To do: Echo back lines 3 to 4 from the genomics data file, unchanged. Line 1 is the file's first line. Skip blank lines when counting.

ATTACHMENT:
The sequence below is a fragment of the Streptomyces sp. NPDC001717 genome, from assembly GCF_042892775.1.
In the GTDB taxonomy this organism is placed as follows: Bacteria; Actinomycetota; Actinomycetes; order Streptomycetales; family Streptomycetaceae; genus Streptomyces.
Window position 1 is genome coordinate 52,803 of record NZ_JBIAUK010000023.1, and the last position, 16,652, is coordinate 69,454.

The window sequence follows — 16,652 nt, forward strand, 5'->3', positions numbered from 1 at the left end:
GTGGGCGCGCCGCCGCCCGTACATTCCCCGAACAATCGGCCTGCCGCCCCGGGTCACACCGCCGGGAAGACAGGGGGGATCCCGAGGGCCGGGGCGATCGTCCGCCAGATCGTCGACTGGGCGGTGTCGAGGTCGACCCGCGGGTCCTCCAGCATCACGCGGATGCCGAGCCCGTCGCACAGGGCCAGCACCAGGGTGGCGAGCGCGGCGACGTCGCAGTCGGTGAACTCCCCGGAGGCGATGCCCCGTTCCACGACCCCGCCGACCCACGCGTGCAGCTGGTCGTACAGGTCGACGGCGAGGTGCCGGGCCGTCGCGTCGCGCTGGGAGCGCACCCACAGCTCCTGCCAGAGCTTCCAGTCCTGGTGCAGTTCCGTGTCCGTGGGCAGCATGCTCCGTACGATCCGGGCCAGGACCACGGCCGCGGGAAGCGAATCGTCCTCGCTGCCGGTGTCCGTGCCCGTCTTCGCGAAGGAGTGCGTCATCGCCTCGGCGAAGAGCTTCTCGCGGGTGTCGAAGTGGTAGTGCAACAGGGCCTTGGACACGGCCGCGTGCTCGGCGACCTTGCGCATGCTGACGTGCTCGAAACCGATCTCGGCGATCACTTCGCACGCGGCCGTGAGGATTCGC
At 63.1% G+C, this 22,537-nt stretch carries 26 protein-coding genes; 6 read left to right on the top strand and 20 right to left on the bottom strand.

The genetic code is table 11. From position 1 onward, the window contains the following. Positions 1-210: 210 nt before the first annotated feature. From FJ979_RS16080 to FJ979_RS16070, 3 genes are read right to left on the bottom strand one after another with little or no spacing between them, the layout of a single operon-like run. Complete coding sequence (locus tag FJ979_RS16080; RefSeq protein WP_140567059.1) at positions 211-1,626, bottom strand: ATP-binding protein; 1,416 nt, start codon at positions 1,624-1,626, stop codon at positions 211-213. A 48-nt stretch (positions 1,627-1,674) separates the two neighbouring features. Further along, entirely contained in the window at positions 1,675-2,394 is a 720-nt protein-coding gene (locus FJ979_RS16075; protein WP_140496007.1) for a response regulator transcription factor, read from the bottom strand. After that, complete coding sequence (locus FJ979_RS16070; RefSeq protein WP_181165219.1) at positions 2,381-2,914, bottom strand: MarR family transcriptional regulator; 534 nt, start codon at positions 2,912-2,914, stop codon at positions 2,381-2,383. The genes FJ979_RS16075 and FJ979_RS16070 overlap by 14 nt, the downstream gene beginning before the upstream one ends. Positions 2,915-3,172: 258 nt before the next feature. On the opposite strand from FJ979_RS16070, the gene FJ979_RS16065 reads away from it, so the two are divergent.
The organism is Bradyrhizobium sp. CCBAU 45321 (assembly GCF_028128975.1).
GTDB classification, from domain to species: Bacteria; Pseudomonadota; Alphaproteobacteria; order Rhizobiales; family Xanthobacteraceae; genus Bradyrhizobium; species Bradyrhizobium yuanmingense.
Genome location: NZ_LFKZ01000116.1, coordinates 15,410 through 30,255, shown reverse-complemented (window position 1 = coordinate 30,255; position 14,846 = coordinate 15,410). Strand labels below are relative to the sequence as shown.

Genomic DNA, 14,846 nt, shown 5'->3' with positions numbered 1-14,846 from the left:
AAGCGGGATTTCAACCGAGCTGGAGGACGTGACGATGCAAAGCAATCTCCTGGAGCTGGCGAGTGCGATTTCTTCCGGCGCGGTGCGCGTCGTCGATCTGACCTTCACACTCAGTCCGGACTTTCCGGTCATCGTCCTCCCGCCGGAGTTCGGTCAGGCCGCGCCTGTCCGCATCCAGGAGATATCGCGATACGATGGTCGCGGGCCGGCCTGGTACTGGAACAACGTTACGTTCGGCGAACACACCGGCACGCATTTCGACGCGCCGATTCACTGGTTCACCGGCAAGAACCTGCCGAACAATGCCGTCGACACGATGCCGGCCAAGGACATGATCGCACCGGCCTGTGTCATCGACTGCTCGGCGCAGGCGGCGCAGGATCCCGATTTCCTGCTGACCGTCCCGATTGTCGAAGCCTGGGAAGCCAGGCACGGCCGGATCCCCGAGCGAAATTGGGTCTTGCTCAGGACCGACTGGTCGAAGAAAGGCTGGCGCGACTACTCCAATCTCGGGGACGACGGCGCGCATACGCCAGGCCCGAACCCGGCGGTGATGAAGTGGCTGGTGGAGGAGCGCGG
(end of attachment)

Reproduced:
Window position 1 is genome coordinate 52,803 of record NZ_JBIAUK010000023.1, and the last position, 16,652, is coordinate 69,454.

The window sequence follows — 16,652 nt, forward strand, 5'->3', positions numbered from 1 at the left end: